”We found time and time again that it was either a struggle at first entering into college or they had to work multiple jobs, or maybe they were a single parent who was navigating the college system,” said Dr. Kim Lanoy-Sandoval, an enrolled member of the Navajo Nation and LEAP’s co-founder and program administrator. “So we lowered the GPA requirement and we found that many times, those teaching candidates were our best teachers because they had perseverance like we hadn't seen.”

The “bar” is being a good teacher, Lanoy-Sandoval said, and there are many ways to demonstrate that. 

“Your ability to pay upfront costs or fill out paperwork have nothing to do with how good of a teacher you’ll become.”

Missy Wauneka

Executive Director, TFA New Mexico

New Mexico '05

“Perseverance, caring about kids, creating an environment of care, safety, knowing the content, incorporating universal design for learning in your ways of teaching, that's the bar,” Lanoy-Sandoval said. “We're not looking for good test takers. We're looking for good teachers.”

Six regions, which predominantly serve Native students across the Teach For America network, now feature a pilot program that includes community perspectives in teacher candidate interviews. Community members in South Dakota, including youth, collaboratively interview and evaluate TFA teaching candidates to decide who is hired to teach in their schools. 

Green said the team asks questions related to their community. Questions also explore candidates’ knowledge of or interests in concepts such as decolonization, landback and tribal sovereignty. 

“Community gets to be involved and community should be involved given the history of Indigenous education that so many things are imposed,” Green said. “Our community has always wanted to be the ones who decide who it is that is going to teach their children, as it should be.”

Many hands surround a table while molding and cooking bread Native students gather around a table and mold fry bread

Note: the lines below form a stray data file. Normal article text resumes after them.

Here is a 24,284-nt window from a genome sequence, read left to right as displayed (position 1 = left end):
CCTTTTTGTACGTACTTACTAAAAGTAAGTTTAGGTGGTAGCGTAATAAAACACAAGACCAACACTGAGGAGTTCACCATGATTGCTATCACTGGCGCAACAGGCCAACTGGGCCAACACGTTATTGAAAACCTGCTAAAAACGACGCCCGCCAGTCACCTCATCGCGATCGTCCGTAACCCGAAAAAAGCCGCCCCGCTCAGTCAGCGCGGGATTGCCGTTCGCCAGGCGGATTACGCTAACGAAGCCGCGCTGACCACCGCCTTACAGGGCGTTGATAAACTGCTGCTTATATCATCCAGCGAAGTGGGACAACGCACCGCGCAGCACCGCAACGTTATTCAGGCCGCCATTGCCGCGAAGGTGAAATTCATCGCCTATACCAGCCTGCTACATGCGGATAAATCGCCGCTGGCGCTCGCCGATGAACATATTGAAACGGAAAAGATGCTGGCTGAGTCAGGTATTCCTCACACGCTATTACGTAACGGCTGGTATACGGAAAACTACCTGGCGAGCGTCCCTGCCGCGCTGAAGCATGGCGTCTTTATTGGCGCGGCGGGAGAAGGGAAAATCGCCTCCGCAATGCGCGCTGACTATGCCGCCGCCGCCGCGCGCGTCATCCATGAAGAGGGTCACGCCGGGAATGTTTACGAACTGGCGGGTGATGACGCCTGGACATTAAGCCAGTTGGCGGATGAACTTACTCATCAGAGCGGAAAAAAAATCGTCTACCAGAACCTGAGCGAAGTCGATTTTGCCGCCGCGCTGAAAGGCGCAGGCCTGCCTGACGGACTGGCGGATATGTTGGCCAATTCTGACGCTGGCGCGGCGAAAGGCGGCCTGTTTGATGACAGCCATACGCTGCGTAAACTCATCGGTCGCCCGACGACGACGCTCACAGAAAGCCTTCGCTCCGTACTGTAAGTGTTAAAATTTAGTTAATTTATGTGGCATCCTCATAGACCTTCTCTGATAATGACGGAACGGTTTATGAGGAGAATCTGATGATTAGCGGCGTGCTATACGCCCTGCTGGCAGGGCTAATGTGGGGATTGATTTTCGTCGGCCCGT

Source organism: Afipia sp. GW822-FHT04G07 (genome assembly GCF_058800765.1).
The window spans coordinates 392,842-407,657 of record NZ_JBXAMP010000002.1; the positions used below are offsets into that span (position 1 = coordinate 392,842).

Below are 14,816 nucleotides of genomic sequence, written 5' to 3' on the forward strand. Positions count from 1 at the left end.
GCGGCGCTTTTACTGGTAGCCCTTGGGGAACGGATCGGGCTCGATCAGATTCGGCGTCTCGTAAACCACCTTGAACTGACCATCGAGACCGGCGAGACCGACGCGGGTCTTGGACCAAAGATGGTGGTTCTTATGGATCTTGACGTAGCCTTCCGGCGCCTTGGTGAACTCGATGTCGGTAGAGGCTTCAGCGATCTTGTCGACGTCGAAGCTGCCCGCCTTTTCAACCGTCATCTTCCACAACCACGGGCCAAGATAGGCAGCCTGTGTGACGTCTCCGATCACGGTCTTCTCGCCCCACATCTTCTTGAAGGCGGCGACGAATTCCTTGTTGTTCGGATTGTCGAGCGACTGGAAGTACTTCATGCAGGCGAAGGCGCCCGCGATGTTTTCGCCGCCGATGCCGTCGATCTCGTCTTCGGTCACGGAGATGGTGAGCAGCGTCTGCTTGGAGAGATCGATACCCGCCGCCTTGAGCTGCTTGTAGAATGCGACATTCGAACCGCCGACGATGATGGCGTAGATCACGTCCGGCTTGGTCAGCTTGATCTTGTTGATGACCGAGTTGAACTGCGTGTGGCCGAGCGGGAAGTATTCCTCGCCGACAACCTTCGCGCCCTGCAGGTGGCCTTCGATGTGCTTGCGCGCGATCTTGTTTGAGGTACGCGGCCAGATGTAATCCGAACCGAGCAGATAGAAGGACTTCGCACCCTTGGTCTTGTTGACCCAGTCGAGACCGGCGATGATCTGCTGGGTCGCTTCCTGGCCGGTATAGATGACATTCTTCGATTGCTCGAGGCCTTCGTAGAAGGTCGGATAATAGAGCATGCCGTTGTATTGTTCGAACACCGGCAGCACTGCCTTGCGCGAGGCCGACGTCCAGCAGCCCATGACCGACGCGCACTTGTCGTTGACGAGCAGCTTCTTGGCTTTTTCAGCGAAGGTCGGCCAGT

Alec Dugin leads an Indigenous Students Association, where students learn how to make fry bread.

Alec Dugin

Retaining Educators 

A hiring model which identifies teachers who can integrate and be responsive to a community’s priorities and histories becomes even more necessary given national efforts to encourage teachers’ longevity in the profession. 

For Diane Katzenmeyer-Delgado, a teachers’ coach with LEAP in New Mexico, cultivating commitment to the teaching profession needs to include opportunities for teachers to express their leadership. Katzenmeyer-Delgado said LEAP’s best tactic for retaining Native educator pathway students is their “wraparound supports.” 

These supports include ongoing coaching and mentorship relationships, as well as encouraging teachers' agency to advocate for their students' needs. 

"When (teachers) feel supported," Katzenmeyer-Delgado said, "they're going to stay and they're going to take more risks and they're going to improve their practice."

Educator Dugin agrees, but said systemic changes are also needed to sustain educators who are aiming to build generational wealth for their communities. 

“If you're someone doing 60, 80 hours a week and only being paid for 40 of it, you're not going to keep those people, especially for Native people, where they need to help their community,” Dugin said. With higher paying jobs, they're going to be more easily able to accumulate capital and go on to create programs to help their communities.

Ultimately, recruiter Sisson said solutions to recruitment and retention have to be as diverse as Native communities themselves. 

“Strategies that may work for one community may not work for another,” Sisson said.  

For Green, what unites these myriad efforts across recruitment and retention, is the urgent need for schools to be transformed into extensions of community, into welcoming spaces for Native students and educators alike. 

That’s what is at the heart of Green’s work in Teach For America’s South Dakota region and a mission her 6-year-old son is already understanding. She recently asked him how he would describe what she’s trying to accomplish. 

“What do you think my job is?” Green asked. “And his response was, ‘You are trying to make school like home. You're trying to make school reflective of our home.’”

Moreover, Green said, “we're trying to … find home in a place that is very much originally not supposed to be that.”

Story Credits: This audio story is produced, written, and edited by Faviola Leyva, Stephanie Garcia, Marquita Brown, and Aggie Ebrahimi Bazaz. The written story is edited by Kelly Pratt. Kayla Camacho is the narrator. Music is by Olivia Komahcheet also known as Liv the Artist. The team is grateful for production and research support from WaziHanska Cook, Terrius Harris, Amber Masters, Rebecca Belletto, Stephen Bell, and PodPeople. Many thanks to all the educators and regional leaders who participated, including the Los Angeles, South Dakota, Greater Tulsa, and New Mexico Teach For America regions.